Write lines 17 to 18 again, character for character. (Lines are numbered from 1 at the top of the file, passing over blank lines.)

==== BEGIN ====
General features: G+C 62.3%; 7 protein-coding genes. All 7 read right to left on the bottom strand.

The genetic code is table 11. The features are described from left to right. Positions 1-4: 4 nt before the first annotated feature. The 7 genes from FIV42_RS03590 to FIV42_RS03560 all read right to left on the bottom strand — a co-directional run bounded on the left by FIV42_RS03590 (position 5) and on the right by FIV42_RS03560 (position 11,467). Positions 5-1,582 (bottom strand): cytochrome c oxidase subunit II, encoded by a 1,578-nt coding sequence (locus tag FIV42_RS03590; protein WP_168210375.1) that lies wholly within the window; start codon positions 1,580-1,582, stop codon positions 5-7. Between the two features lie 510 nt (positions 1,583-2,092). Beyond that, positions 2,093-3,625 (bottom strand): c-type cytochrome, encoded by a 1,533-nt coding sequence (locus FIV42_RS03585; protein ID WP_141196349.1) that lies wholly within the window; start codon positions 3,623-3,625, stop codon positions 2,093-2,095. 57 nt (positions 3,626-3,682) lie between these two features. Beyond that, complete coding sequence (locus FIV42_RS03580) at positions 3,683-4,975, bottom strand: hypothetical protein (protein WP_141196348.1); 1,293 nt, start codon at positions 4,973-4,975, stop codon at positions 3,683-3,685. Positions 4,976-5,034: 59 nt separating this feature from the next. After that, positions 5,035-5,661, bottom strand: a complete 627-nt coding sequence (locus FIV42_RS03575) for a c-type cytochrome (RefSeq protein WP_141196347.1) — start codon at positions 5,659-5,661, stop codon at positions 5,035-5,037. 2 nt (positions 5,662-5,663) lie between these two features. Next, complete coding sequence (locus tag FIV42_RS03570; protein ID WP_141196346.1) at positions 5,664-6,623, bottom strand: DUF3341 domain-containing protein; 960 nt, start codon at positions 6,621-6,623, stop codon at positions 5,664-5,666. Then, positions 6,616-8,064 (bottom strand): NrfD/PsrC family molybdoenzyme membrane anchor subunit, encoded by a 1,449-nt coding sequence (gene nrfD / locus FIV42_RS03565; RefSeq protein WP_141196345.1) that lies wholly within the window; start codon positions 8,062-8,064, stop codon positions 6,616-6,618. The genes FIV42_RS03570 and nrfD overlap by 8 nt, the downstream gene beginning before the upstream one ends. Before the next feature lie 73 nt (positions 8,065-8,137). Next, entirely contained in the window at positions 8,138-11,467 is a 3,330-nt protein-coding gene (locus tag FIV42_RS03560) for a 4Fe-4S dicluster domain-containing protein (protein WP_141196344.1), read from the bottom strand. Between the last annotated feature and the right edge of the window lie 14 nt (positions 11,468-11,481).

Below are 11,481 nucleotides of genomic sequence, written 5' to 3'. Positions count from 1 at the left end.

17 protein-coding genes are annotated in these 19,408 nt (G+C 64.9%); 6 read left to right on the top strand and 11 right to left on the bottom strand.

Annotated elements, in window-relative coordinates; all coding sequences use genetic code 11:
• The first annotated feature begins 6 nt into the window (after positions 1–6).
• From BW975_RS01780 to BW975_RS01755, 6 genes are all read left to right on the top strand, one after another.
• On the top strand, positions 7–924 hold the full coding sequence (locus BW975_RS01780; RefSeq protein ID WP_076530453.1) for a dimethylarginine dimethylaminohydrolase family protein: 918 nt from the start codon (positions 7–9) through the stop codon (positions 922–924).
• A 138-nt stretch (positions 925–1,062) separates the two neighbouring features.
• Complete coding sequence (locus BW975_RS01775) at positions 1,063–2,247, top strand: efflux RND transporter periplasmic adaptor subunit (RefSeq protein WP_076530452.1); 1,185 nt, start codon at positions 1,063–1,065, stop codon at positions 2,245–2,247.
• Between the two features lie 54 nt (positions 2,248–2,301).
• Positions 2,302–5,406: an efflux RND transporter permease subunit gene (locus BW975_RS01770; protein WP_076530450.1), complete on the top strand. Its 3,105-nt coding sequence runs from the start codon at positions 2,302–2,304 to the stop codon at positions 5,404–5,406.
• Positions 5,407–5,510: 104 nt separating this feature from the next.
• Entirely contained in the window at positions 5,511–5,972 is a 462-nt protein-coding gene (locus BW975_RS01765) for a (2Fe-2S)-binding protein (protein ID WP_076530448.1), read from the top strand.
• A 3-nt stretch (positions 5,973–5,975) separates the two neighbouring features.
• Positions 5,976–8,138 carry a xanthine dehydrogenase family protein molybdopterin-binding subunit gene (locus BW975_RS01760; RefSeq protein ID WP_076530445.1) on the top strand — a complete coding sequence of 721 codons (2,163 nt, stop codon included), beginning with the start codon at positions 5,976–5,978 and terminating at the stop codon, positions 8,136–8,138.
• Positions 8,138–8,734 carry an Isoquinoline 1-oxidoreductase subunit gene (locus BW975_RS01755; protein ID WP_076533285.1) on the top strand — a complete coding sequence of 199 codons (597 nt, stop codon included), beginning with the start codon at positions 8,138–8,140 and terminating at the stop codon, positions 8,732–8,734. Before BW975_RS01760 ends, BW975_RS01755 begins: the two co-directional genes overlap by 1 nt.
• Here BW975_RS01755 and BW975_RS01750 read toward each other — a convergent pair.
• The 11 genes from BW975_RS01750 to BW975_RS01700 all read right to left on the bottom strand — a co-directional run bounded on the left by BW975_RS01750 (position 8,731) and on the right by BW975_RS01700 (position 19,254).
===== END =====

• Positions 8,138–8,734 carry an Isoquinoline 1-oxidoreductase subunit gene (locus BW975_RS01755; protein ID WP_076533285.1) on the top strand — a complete coding sequence of 199 codons (597 nt, stop codon included), beginning with the start codon at positions 8,138–8,140 and terminating at the stop codon, positions 8,732–8,734. Before BW975_RS01760 ends, BW975_RS01755 begins: the two co-directional genes overlap by 1 nt.
• Here BW975_RS01755 and BW975_RS01750 read toward each other — a convergent pair.